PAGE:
Every undergraduate learns a fact about the symmetric group that $(1\,2)$ and $(1\,2\,\cdots\,n)$ generate $S_n$.
Also, it is interesting to know that for a prime $p$, any 2-cycle and any $p$-cycle generates $S_p$, but an arbitrary $2$-cycle and arbirtary $n$-cycle may not generate $S_n$. There is a criteria for the later:
Theorem: For $1\leq i<j\leq n$, $\langle (1\,2\,\cdots\,n), (i\,j)\rangle=S_n$ if and only if $(n,j-i)=1$.
With these interesting facts, I would like to ask two questions:
Q.1 If $\sigma,\tau\in S_n$ are cycles then what is the necessary and / or sufficient condition on $\sigma,\tau,n$ so that $\langle \sigma,\tau\rangle=S_n$?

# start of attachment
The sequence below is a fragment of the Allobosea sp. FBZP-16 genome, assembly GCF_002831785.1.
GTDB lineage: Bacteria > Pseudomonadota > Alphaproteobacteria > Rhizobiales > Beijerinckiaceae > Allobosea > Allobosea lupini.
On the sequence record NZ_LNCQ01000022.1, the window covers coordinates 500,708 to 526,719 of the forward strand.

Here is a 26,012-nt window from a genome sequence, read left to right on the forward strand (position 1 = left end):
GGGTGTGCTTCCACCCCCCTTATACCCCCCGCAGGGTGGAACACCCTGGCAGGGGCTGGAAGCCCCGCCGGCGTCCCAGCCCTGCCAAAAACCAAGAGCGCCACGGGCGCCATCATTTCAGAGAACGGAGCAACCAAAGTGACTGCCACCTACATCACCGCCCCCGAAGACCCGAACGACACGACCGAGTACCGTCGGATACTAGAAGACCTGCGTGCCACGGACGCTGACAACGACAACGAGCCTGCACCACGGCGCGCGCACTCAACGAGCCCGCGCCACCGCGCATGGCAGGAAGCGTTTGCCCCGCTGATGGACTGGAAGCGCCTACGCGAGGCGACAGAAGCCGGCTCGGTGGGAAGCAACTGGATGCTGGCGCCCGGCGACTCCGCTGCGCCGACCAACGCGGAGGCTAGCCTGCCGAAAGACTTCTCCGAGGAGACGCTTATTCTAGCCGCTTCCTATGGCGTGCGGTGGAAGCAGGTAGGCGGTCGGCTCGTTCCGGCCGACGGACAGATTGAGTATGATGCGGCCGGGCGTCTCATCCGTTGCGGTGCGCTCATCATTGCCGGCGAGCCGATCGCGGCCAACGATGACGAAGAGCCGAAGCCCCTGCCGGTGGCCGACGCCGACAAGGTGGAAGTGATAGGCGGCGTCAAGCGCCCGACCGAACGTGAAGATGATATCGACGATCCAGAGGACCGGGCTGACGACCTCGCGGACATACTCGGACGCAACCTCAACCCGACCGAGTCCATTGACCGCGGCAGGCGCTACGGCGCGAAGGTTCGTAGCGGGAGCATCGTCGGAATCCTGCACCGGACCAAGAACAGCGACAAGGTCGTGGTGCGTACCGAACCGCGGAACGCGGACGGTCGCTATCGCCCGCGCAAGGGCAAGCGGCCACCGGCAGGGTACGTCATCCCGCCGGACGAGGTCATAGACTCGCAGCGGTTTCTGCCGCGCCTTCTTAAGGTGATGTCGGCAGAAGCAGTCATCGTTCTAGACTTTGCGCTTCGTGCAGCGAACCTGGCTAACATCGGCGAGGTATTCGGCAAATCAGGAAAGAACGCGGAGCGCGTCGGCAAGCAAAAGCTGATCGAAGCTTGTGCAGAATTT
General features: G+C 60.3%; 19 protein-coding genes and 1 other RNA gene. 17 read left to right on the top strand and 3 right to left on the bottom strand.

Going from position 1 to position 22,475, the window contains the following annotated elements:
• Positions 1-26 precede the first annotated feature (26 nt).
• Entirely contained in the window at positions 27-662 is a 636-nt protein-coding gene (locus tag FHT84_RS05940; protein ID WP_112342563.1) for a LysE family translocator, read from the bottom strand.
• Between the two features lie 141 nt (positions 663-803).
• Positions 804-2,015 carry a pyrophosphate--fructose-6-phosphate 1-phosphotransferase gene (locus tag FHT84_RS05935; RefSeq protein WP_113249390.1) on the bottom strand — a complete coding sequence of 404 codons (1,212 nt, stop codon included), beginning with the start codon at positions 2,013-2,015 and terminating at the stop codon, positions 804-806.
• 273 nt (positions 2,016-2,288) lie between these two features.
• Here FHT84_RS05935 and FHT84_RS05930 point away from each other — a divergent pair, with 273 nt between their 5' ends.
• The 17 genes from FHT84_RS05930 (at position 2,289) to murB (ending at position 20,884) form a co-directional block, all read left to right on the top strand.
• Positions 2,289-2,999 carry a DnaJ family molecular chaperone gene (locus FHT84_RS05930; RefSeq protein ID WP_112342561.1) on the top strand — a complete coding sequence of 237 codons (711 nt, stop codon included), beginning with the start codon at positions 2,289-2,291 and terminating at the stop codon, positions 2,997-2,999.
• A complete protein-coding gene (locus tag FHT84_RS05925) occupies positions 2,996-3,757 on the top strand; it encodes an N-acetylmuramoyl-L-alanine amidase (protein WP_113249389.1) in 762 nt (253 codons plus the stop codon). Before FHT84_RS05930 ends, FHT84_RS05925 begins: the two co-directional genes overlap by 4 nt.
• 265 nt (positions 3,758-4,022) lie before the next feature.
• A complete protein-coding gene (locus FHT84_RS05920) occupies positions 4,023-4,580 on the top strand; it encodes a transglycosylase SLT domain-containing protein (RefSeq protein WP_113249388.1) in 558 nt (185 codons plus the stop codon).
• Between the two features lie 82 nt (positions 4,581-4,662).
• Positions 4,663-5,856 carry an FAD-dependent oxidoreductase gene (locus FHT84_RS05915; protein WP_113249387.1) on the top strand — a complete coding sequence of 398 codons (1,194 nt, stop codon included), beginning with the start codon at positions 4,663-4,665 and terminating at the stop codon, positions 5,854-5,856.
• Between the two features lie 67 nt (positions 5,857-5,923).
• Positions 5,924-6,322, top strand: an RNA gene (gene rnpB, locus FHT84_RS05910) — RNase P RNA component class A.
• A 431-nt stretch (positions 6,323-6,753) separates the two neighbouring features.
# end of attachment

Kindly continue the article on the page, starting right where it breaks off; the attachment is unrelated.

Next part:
Q.2 What is the totality of subsets $ S\subseteq S_n$ such that $|S|=2$ and $\langle S\rangle=S_n$?
(Answers to the both questions will involve combinatorics, and this will be a good place to see how combinatorics is useful to study finite groups; in fact, a part of answer will also involve nice combinatorial arguments. The second question may be hard!)